The Inequalities of College Student Loans

The Inequalities of College Student Loans

Sallie Mae completed a study in association of Gallup that shows how the typical American families cover college costs. Since increasing numbers of families see a college education as a necessity for their children, they consider the sometimes-large costs as an investment in the future instead of an optional cost. The results of the study may not be shocking, but they do paint an alarming picture of the inequalities involved when it comes to getting a college education.

The Results

Among the results of the study, there was definite proof that students from families with higher incomes were more likely to attend expensive, prestigious colleges and universities. Families who had incomes of more than $100,000 a year saw an average cost of attendance for their children of around $24,000 annually. In contrast, the average cost of attendance was around $17,000 a year for students form low-income families with annual incomes of $35,000 a year or less. Those in the middle range saw college costs of around $17,000 a year. When you look at the ratio of cost of attendance to average income, it is easy to see that there is not an equal distribution among the different financial classes. As such, it is no surprise that many students from low income families choose to attend community colleges while those from affluent families typically attend private, 4-year institutions.

In addition, students from affluent families were less likely to take on student loan burdens. According to the study, only 24% of families borrowed student loan money when their incomes were over $150,000 a year. In families with incomes of between $50,000 and $150,000, about 38% of students borrowed student loans. AT the low end of the range, 49% of students from families earning less than $50,000 a year graduated with substantial student loan debt.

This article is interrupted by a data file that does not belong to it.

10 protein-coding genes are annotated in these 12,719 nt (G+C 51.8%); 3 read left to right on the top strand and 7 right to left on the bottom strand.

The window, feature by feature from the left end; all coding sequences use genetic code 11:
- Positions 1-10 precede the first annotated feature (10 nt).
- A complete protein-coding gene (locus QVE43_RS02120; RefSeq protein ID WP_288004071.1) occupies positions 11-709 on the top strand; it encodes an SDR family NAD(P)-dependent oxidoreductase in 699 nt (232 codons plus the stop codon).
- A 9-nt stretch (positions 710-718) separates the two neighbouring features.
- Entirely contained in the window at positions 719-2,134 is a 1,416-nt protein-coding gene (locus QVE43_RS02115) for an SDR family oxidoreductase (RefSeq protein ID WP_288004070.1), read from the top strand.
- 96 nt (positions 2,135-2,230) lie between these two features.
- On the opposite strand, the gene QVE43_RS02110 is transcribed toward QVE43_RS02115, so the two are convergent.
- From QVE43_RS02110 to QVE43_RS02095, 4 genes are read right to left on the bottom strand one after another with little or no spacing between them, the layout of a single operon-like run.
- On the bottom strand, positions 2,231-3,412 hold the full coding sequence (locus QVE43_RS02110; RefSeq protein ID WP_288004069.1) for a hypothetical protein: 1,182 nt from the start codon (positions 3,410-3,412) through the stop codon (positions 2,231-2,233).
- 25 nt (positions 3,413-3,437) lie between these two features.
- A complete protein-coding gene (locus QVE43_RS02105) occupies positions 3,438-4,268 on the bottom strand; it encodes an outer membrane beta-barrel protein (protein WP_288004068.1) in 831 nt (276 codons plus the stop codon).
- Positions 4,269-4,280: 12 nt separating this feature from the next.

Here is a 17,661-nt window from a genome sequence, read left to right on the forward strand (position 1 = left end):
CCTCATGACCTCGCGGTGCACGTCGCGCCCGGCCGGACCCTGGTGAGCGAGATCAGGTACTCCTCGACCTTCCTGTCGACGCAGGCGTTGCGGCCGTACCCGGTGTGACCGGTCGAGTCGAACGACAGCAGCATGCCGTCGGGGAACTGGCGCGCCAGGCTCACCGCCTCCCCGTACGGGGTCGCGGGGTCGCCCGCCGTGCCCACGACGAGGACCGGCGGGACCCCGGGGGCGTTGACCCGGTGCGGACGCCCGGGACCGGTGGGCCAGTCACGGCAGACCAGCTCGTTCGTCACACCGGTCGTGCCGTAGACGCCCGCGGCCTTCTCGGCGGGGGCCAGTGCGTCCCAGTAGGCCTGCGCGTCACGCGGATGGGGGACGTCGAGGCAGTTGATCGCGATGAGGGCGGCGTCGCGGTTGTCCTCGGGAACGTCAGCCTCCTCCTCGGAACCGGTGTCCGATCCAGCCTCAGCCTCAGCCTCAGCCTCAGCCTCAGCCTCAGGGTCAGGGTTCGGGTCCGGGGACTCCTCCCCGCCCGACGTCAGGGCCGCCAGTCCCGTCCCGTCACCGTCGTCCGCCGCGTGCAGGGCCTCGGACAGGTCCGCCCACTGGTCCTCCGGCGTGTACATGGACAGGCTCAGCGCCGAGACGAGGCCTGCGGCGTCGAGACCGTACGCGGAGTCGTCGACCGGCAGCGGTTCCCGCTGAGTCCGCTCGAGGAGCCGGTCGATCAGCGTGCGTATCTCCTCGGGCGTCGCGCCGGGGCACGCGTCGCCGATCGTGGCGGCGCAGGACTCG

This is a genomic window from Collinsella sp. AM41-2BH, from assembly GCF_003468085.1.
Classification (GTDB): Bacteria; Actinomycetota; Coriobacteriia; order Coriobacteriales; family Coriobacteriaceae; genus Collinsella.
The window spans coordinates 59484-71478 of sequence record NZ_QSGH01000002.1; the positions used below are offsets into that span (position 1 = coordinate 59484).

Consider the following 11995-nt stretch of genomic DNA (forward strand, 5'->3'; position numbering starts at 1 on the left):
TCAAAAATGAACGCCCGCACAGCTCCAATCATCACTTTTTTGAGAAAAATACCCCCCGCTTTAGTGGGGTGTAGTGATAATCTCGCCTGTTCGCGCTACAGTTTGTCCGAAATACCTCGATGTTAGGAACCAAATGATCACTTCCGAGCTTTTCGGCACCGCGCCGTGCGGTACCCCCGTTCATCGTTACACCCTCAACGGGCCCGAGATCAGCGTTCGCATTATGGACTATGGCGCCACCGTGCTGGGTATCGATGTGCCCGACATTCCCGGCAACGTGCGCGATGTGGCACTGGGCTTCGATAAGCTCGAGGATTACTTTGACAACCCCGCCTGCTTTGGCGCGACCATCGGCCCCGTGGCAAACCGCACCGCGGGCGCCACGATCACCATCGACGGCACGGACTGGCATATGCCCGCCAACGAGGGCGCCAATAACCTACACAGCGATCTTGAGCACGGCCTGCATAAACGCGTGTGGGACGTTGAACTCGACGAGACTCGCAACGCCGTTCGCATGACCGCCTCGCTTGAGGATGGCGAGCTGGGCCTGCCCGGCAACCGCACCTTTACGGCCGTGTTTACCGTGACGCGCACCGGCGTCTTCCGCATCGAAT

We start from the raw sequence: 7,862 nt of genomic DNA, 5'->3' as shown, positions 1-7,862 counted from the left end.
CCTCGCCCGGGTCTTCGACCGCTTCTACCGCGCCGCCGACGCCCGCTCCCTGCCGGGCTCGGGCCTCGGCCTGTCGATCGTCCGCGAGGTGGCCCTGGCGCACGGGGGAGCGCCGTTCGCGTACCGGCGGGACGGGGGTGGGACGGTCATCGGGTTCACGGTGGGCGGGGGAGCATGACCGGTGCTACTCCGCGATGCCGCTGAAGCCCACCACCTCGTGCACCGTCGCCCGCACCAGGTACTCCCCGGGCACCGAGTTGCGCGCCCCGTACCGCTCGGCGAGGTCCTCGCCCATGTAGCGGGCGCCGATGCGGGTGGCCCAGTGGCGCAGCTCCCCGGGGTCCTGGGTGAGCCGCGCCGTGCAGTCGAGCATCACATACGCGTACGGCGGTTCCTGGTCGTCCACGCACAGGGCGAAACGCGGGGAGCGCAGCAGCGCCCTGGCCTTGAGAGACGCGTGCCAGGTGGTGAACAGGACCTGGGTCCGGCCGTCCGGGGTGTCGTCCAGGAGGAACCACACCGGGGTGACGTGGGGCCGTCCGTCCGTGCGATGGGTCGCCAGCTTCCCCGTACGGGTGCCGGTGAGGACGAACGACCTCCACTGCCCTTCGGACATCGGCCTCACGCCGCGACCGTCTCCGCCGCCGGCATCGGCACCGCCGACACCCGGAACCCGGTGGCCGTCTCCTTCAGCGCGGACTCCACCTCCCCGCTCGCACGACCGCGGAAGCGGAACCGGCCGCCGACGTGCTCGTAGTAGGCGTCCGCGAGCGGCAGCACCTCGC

Why do so many students make the decision to saddle themselves with student loan debt? The answer is simple…they feel that they have no choice. It is a fact that a college education is necessary for most good jobs today, and having a good job is a necessity for meeting the rising costs of living. Over half of students surveyed said that they would rather go into student loan debt than give up their chances of going to college and around a third of students said they would not have been able to attend college without taking loans.

These figures paint a sad but true picture of the available of higher education. Although it is becoming more possible for students from low income families to attend college, they often can only do so by going in debt. Recent government measures have provided some hope, however. With the income-based repayment plans and student loan forgiveness options, there is a bright future for many economically-disadvantages students. If these measures were to be repealed by a new group of leaders, however, it is certain that the already huge gaps in college accessibility will grow even larger.


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